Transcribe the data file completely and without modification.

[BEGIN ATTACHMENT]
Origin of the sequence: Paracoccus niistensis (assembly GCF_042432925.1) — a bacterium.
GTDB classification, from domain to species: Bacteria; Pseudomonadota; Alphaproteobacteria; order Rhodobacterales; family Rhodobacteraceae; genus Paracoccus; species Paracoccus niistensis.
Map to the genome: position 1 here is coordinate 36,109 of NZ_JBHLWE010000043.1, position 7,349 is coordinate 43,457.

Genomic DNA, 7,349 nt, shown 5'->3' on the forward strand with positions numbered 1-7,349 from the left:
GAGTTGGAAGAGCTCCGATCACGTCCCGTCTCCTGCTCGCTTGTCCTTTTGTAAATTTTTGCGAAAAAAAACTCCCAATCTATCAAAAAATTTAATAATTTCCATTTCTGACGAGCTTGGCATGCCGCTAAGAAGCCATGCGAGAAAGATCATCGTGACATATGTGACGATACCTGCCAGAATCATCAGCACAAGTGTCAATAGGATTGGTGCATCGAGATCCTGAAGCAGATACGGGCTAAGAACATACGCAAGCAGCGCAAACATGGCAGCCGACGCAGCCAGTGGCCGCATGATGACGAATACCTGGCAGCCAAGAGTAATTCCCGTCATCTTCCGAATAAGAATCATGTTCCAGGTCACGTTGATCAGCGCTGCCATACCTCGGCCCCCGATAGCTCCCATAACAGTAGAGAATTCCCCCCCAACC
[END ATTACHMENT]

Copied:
Origin of the sequence: Paracoccus niistensis (assembly GCF_042432925.1) — a bacterium.
GTDB classification, from domain to species: Bacteria; Pseudomonadota; Alphaproteobacteria; order Rhodobacterales; family Rhodobacteraceae; genus Paracoccus; species Paracoccus niistensis.
Map to the genome: position 1 here is coordinate 36,109 of NZ_JBHLWE010000043.1, position 7,349 is coordinate 43,457.

Genomic DNA, 7,349 nt, shown 5'->3' on the forward strand with positions numbered 1-7,349 from the left:
GAGTTGGAAGAGCTCCGATCACGTCCCGTCTCCTGCTCGCTTGTCCTTTTGTAAATTTTTGCGAAAAAAAACTCCCAATCTATCAAAAAATTTAATAATTTCCATTTCTGACGAGCTTGGCATGCCGCTAAGAAGCCATGCGAGAAAGATCATCGTGACATATGTGACGATACCTGCCAGAATCATCAGCACAAGTGTCAATAGGATTGGTGCATCGAGATCCTGAAGCAGATACGGGCTAAGAACATACGCAAGCAGCGCAAACATGGCAGCCGACGCAGCCAGTGGCCGCATGATGACGAATACCTGGCAGCCAAGAGTAATTCCCGTCATCTTCCGAATAAGAATCATGTTCCAGGTCACGTTGATCAGCGCTGCCATACCTCGGCCCCCGATAGCTCCCATAACAGTAGAGAATTCCCCCCCAACC